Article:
Sunday, May 15, 2011

A Norman Granz Two-fer

In his characteristic short-crown fedora and sweater vest, Norman Granz is caught in rare repose by photographer and jazz writer Bill Gottlieb and his Speed Graphic. By the early '50s, when this photo was taken, Granz was the captain of jazz industry. Photo by William Gottlieb

I have two little EPs from the early days of the 45- and 33-rpm format and I was trying to come up with a way to post them here on Gems without forcing you, our esteemed visitor, to have to devote an entire CD to a paltry 15 minutes of music. Then an idea came to me – why not pair them under the unifying element of their producer, impresario Norman Granz? Works for me. Now you can download a more-efficient paltry 25 minutes of music.

But ... who was Norman Granz? Where to begin?

The originator of the "Jazz at the Philharmonic" concert concept, Granz was a Los Angeles native who pioneered integrated jazz shows in the forties, owned numerous successful record companies, managed top jazz talents, marketed national and international tours, and made the careers of jazz stars like Ella Fitzgerald and Oscar Peterson. A shrewd businessman in an industry rife with well-intentioned amateurs, Granz was to some a savior and prophet, to others a manipulative Machiavelli.

In the fifties, Norman would regularly buy spreads in multiple jazz publications touting his next JATP tour, or his star players' jazz poll victories, or his latest concept album ("The Jazz Scene" being the first in a series of high-priced "collector's items"). His name appended to a jazz concert usually guaranteed a capacity audience of hooting, whistling and "Go, man!"-screaming jazz maniacs. And he would frequently record the results and issue them in a never-ending series of albums (78 and 33 rpm) under the JATP rubric. With Norman, everybody made money.

The great Chicago jazz DJ, Dick Buckley, worked for a while for Granz in the mid-'50s. While he never really criticized his former boss on air, I heard Buckley more than once mention that Norman got rich while his stars wound up scuffling for nickels and dimes. I myself saw Norman as a commercializer, a guy more interested in making a buck than in making art. When Norman moved permanently to Switzerland in the early '60s, I remember thinking he probably wanted to be closer to his money.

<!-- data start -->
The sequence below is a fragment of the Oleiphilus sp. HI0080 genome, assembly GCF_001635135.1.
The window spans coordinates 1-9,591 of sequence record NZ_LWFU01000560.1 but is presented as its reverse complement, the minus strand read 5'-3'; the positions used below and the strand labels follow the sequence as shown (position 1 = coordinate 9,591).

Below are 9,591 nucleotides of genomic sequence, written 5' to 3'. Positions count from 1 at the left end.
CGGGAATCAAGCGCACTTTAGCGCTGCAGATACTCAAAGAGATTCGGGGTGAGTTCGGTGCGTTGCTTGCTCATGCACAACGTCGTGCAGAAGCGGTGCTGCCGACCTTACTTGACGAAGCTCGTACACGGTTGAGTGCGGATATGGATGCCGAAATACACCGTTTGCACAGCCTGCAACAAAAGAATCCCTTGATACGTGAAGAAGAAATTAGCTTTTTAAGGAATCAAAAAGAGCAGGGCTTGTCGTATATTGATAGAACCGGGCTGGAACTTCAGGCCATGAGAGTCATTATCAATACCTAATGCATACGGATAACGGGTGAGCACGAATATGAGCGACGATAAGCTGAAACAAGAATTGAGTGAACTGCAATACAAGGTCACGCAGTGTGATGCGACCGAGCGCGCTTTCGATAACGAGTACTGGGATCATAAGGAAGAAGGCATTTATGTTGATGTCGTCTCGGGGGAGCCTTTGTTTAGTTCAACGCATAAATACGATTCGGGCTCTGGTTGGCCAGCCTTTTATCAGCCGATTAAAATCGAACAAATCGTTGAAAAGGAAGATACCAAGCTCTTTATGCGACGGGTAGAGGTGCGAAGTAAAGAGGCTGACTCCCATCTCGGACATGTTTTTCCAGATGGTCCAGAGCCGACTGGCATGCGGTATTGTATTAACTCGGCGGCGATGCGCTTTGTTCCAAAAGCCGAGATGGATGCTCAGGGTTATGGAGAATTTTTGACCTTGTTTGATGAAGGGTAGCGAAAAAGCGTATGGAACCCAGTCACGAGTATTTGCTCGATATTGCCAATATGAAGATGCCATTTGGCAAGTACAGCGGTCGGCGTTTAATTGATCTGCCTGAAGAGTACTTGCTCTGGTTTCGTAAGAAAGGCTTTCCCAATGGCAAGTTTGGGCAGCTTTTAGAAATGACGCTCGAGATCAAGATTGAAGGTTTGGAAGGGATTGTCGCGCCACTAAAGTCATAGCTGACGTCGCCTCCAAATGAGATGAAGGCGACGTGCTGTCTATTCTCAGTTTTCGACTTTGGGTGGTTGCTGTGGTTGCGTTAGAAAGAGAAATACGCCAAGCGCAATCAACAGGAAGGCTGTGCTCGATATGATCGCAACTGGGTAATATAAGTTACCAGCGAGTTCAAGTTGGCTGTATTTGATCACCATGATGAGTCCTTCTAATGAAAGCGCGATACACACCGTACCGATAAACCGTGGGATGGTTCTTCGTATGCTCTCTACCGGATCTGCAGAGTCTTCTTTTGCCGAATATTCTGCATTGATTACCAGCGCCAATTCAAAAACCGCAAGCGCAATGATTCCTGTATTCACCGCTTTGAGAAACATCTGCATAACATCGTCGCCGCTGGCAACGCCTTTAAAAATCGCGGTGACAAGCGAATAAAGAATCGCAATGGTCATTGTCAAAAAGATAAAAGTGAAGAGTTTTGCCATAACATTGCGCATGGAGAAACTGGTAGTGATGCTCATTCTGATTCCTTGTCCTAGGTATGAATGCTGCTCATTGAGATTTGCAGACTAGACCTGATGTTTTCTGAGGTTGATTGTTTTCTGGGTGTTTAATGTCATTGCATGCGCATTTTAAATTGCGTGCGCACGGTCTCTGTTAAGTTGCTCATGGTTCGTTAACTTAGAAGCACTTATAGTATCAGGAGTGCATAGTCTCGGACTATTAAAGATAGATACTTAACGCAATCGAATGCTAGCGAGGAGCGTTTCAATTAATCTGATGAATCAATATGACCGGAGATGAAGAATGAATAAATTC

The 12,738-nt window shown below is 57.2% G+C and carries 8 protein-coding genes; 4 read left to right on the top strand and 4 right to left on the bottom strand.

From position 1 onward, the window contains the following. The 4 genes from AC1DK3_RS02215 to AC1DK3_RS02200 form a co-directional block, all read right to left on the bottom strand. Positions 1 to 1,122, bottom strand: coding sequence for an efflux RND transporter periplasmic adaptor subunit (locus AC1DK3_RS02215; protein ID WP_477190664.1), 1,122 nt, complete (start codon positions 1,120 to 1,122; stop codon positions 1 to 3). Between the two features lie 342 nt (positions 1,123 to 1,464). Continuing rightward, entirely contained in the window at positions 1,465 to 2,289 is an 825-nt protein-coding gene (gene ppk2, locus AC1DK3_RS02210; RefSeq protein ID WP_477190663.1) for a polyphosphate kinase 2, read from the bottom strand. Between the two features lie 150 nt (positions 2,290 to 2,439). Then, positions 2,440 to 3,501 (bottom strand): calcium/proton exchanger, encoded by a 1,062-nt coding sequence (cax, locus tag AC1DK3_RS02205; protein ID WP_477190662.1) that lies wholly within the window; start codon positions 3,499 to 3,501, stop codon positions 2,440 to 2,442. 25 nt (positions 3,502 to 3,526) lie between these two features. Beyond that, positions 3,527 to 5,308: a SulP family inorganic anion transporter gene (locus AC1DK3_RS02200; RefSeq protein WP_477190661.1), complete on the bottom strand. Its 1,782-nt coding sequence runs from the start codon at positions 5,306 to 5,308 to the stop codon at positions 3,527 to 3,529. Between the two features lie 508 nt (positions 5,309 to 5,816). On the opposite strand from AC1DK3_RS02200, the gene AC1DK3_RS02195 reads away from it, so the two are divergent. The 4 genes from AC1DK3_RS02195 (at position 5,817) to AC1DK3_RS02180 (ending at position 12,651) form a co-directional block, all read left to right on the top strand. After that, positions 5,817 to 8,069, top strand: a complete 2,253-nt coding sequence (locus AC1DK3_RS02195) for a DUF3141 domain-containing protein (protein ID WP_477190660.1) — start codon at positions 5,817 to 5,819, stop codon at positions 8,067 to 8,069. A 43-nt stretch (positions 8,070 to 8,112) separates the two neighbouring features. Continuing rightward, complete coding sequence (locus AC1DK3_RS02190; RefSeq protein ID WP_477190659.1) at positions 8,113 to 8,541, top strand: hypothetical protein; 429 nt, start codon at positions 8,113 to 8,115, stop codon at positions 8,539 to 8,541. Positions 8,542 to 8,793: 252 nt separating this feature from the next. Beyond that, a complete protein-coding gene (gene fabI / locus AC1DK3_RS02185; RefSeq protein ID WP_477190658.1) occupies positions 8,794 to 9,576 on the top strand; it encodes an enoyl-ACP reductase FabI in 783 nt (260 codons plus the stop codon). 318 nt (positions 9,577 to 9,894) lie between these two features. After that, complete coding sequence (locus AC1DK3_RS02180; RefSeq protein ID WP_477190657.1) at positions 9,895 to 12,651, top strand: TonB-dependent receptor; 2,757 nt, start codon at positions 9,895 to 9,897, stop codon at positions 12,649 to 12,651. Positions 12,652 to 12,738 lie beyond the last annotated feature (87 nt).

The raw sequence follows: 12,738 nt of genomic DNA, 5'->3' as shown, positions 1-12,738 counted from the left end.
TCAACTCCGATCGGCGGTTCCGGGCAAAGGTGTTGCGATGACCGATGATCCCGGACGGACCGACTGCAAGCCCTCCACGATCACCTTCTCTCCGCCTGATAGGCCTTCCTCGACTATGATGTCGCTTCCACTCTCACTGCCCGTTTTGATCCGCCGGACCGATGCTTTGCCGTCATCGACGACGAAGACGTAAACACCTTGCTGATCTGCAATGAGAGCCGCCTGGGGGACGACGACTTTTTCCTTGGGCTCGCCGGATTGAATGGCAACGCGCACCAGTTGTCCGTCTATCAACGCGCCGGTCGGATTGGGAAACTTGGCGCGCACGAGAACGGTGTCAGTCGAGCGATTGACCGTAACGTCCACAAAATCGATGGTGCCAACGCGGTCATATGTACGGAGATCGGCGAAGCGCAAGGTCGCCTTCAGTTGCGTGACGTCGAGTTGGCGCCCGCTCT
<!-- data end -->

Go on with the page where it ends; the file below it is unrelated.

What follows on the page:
All of which is beside the point. The guy did much to support the music and its artists, and these two EPs are evidence of the wonderful stuff that could be produced under his direction. I don't believe this music is currently available in digital form, though it was issued on several LPs back in the day.

Three of the four Basie tunes have the Count fronting a sextet featuring Joe Newman and Paul Quinichette. Quinichette is often dismissed as a Lester Young-wannabe, but to my ears he exhibits real individuality here. Lester never sounded like this. "Tippin'" is a big band performance with a nice solo from "Lockjaw" Davis, probably an Ernie Wilkins chart. This is Basie before the arrangers were brought in to make over the band, and they swing hard. That's the Redbank Kid with bassist Gene Ramey in the photo, by the way.

Bob Brookmeyer was a rising talent when this EP was issued. He'd been working with Stan Getz (another Granz property) at the time of this recording and had been in a number of top-level big bands including those of Woody Herman and Claude Thornhill. He's heard here with a West Coast rhythm section, playing perhaps a little too laid back by East Coast standards (these things mattered in the mid-'50s). Brookmeyer was unusual in that – unlike most trombonists of the day – he played a valve version of the horn. David Stone Martin thought otherwise – he shows Bob with a standard slide trombone on the cover. You can see Brookmeyer with the correct instrument in the picture.

As always, the files here were ripped directly from the originals with only a slight cleaning up of pops and clicks. Your choice as to whether the music gets filed under Basie or Brookmeyer. Or Granz, for that matter.


The Count Basie Sextet, Clef EP 186
Count Basie, org, p; Joe Newman, tp; Paul Quinichette, ts; Freddy Green, g; Gene Ramey, b; Buddy Rich, d.
New York, NY; December 13, 1952

*Count Basie, p; Renauld Jones, Paul Campbell, Joe Newman, Wendell Culley, tp; Henry Coker, Benny Powell, tbn; Marshall Royal, as, cl; Ernie Wilkins, as, ts; Eddie Davis, Paul Quinichette, ts; Charlie Fowlkes, bar; Freddy Green, g; Jimmy Lewis, b; Gus Johnson, d.
New York, NY; July 22, 1952

1. She’s Funny That Way  4:10
2. Tippin’ on the QT*  2:59
3. Count’s Organ Blues  3:09
4. As Long As I Live  3:09


Bob Brookmeyer Plays Bob Brookmeyer, Clef EP 322
Brookmeyer, v tbn; Jimmy Rowles, p; Buddy Clark, b; Mel Lewis, d.
Los Angeles, CA; December 26, 1954

5. There Will Never Be Another You  4:23
6. Bulldog Blues  8:01